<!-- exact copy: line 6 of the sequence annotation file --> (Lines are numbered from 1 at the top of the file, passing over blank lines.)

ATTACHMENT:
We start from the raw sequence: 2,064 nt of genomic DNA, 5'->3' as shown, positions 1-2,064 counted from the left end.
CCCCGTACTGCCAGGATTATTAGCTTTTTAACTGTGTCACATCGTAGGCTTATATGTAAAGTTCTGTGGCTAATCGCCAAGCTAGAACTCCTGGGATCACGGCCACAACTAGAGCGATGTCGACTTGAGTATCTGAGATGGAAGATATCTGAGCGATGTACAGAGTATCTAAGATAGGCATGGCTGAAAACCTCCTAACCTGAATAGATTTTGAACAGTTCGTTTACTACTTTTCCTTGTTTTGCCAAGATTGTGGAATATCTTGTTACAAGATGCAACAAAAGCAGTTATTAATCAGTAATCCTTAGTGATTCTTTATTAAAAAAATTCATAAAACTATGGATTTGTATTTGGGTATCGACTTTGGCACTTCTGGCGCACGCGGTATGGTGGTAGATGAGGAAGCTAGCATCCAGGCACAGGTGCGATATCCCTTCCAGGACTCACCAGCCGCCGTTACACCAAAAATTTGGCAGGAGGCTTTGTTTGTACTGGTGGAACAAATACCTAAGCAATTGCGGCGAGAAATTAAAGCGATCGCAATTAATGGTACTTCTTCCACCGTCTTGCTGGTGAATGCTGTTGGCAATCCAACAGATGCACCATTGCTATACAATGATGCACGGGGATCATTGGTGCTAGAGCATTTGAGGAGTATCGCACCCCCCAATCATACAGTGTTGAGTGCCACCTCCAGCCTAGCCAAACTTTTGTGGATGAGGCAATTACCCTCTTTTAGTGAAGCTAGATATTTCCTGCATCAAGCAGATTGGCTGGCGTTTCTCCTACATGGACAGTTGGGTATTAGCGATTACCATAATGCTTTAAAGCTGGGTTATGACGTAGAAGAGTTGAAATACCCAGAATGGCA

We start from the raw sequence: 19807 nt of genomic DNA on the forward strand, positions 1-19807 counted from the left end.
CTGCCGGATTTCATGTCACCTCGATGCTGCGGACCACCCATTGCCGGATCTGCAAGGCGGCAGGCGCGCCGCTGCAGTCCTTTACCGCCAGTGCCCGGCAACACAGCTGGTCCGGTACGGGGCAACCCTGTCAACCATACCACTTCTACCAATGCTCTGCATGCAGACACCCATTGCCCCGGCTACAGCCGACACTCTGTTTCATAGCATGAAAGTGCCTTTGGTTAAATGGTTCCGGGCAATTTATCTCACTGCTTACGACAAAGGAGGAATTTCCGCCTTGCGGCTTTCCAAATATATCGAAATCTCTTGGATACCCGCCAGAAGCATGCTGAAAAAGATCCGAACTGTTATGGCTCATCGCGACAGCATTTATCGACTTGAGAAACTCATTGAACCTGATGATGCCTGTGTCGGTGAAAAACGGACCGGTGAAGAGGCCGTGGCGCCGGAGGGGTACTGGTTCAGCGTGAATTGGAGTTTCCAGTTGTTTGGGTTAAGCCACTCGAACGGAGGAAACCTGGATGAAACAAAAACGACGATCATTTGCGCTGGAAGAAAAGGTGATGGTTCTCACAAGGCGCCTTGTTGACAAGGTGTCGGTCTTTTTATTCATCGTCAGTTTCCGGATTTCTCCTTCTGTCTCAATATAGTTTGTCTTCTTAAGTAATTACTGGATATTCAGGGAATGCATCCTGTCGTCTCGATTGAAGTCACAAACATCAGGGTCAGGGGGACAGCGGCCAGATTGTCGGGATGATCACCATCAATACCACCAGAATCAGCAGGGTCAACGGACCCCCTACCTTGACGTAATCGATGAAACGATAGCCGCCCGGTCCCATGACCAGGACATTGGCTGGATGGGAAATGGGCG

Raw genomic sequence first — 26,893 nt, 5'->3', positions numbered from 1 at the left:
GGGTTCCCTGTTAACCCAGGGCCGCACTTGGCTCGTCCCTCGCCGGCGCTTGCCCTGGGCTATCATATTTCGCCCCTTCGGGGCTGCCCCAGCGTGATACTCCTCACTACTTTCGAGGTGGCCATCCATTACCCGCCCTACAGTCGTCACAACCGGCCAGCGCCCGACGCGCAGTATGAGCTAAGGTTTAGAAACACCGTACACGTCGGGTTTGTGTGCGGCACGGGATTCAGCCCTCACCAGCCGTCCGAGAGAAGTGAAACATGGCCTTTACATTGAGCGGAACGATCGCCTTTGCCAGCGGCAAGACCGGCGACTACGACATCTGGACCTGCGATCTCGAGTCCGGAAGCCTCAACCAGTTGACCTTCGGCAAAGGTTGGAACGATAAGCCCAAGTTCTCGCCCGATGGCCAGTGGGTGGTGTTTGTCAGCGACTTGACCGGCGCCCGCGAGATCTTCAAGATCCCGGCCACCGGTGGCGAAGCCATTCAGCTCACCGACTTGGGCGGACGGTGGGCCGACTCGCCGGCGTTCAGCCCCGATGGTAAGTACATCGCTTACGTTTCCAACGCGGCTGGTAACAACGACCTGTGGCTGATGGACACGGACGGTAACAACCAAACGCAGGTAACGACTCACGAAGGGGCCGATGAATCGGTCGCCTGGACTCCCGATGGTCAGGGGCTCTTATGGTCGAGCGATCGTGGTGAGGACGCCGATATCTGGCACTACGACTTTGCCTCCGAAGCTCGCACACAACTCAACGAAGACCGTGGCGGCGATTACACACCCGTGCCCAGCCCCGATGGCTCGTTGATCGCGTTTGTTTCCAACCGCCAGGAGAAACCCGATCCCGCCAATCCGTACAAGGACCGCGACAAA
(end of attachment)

GGGTTCCCTGTTAACCCAGGGCCGCACTTGGCTCGTCCCTCGCCGGCGCTTGCCCTGGGCTATCATATTTCGCCCCTTCGGGGCTGCCCCAGCGTGATACTCCTCACTACTTTCGAGGTGGCCATCCATTACCCGCCCTACAGTCGTCACAACCGGCCAGCGCCCGACGCGCAGTATGAGCTAAGGTTTAGAAACACCGTACACGTCGGGTTTGTGTGCGGCACGGGATTCAGCCCTCACCAGCCGTCCGAGAGAAGTGAAACATGGCCTTTACATTGAGCGGAACGATCGCCTTTGCCAGCGGCAAGACCGGCGACTACGACATCTGGACCTGCGATCTCGAGTCCGGAAGCCTCAACCAGTTGACCTTCGGCAAAGGTTGGAACGATAAGCCCAAGTTCTCGCCCGATGGCCAGTGGGTGGTGTTTGTCAGCGACTTGACCGGCGCCCGCGAGATCTTCAAGATCCCGGCCACCGGTGGCGAAGCCATTCAGCTCACCGACTTGGGCGGACGGTGGGCCGACTCGCCGGCGTTCAGCCCCGATGGTAAGTACATCGCTTACGTTTCCAACGCGGCTGGTAACAACGACCTGTGGCTGATGGACACGGACGGTAACAACCAAACGCAGGTAACGACTCACGAAGGGGCCGATGAATCGGTCGCCTGGACTCCCGATGGTCAGGGGCTCTTATGGTCGAGCGATCGTGGTGAGGACGCCGATATCTGGCACTACGACTTTGCCTCCGAAGCTCGCACACAACTCAACGAAGACCGTGGCGGCGATTACACACCCGTGCCCAGCCCCGATGGCTCGTTGATCGCGTTTGTTTCCAACCGCCAGGAGAAACCCGATCCCGCCAATCCGTACAAGGACCGCGACAAA